Cities and counties are increasingly emerging as climate leaders, becoming laboratories and incubators for climate solutions. These solutions take a fresh approach to emerging local challenges, and could drive progress at a larger scale.
Here are two key ways cities are stepping up:
1. Local governments are creating an invaluable knowledge base for efficiency and sustainability efforts.
To reach your destination, you have to know where you are starting from. That’s why it’s so important that cities are taking advantage of ever-improving data collection and analytical capabilities to become the providers of rich databases of energy and water use in their jurisdictions.
Philadelphia’s Energy Benchmarking program requires large commercial buildings to disclose their energy use. As a result, the city has a baseline of energy usage by nearly 2,000 buildings across multiple sectors. By sharing this data with building owners and energy managers, the city is focusing more attention on saving energy. And by sharing building data online with potential tenants, the city hopes to create a market for efficient buildings.
A similar program in New York City has had promising results. The disclosure policy corresponded with energy savings of nearly 6 percent – worth more than $260 million.
2. Local governments are leveraging technology to save energy and reduce greenhouse gas emissions.
A partnership between the City of Charlotte and Envision Charlotte, a local nonprofit, was among the examples of this strategy featured at the recent Smart Cities week in Washington, D.C. Working with the city and Duke Energy, Envision Charlotte has installed shadow meters in uptown commercial buildings to gather real-time energy use data that informs customized training for building managers. Recent assessments document a 16 percent drop in energy use over a 2010 baseline.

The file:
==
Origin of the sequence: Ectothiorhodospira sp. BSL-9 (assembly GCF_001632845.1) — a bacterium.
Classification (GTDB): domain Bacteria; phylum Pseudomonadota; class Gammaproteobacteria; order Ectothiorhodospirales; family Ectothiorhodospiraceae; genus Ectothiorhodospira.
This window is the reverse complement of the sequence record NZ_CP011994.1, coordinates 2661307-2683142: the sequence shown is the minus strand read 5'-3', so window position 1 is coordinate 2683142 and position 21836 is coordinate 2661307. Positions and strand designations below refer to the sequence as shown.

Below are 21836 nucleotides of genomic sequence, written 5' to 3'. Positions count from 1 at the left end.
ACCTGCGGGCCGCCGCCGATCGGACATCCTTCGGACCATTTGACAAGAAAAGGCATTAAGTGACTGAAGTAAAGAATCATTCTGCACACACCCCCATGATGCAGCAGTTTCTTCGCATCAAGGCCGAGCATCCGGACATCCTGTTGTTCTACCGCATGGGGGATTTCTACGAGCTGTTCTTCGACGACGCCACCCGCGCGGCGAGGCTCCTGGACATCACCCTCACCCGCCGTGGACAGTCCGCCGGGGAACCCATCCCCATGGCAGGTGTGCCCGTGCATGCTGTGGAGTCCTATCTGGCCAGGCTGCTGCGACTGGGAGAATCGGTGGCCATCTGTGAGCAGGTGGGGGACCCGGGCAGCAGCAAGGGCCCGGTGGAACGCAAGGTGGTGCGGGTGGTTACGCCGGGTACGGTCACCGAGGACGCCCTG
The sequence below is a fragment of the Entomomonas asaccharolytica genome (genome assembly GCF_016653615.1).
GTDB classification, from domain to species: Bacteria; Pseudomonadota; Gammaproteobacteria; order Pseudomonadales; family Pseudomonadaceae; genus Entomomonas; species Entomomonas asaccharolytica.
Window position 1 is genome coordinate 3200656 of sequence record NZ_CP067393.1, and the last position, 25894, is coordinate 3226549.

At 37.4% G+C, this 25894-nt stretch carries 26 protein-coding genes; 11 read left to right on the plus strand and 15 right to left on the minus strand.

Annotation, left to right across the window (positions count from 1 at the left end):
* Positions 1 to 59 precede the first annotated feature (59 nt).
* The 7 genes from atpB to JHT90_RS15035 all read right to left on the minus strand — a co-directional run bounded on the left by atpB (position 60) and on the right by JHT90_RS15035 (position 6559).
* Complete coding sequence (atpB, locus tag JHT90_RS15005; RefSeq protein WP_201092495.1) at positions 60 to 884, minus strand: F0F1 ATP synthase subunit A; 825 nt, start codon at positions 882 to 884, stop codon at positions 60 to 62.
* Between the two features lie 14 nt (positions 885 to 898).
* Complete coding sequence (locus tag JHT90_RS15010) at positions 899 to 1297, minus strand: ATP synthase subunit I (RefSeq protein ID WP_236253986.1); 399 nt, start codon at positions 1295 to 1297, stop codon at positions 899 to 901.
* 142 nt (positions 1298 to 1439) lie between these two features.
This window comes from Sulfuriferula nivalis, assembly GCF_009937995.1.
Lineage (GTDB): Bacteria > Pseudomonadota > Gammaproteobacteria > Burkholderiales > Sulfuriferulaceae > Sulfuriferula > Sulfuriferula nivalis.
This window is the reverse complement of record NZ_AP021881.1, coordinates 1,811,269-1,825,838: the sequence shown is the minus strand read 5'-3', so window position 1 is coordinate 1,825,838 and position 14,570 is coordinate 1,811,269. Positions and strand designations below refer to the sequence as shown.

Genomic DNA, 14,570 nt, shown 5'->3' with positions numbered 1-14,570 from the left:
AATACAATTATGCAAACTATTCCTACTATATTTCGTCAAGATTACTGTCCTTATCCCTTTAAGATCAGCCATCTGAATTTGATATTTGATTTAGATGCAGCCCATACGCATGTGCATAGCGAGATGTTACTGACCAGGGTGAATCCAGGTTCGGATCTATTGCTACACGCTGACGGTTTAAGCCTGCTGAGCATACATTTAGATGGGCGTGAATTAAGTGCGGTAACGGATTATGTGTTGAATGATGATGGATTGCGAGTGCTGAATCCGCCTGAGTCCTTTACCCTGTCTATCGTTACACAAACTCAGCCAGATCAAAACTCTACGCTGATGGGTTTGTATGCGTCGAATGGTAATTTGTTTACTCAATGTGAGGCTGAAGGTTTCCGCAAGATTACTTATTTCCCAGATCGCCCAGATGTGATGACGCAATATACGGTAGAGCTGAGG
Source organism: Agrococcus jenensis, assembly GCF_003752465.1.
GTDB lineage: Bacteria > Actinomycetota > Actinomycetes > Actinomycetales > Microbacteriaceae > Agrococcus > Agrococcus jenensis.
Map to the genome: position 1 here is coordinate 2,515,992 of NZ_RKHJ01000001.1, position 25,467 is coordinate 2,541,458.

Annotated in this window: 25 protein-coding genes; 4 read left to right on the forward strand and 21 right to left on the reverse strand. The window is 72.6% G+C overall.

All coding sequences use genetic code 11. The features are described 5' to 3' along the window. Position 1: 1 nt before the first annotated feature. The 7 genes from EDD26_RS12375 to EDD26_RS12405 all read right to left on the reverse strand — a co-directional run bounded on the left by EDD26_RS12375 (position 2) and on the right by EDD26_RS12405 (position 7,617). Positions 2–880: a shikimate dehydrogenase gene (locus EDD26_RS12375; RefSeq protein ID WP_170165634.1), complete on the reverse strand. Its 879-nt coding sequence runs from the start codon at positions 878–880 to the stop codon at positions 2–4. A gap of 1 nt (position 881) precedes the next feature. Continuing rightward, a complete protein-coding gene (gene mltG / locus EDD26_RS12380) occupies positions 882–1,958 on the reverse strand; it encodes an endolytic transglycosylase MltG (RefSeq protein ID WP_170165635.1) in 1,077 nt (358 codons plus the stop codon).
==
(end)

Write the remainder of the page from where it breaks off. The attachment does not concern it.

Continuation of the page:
Envision Charlotte plans to reach more buildings in the city and is developing an app to engage office tenants. It’s also partnering with the White House to launch the newly unveiled Envision America program, which aims to achieve similar energy savings in other cities.
In both of these cases, access to strong data is helping to identify candidates for educational programs and investment opportunities to improve building performance. Local leaders know that these activities can strengthen their communities and local economies, and cities have a growing track record of facilitating such projects and ensuring they are implemented and monitored successfully.
As programs like these show, cities can be valuable partners as states and companies seek to improve sustainability and save energy. They can also play a key role as states seek emissions-cutting strategies under the Clean Power Plan.
That’s why local governments are playing a key role in the new C2ES Solutions Forum initiative. By sharing their experiences with states and businesses, cities and counties will help inform decisions and promote climate solutions that work.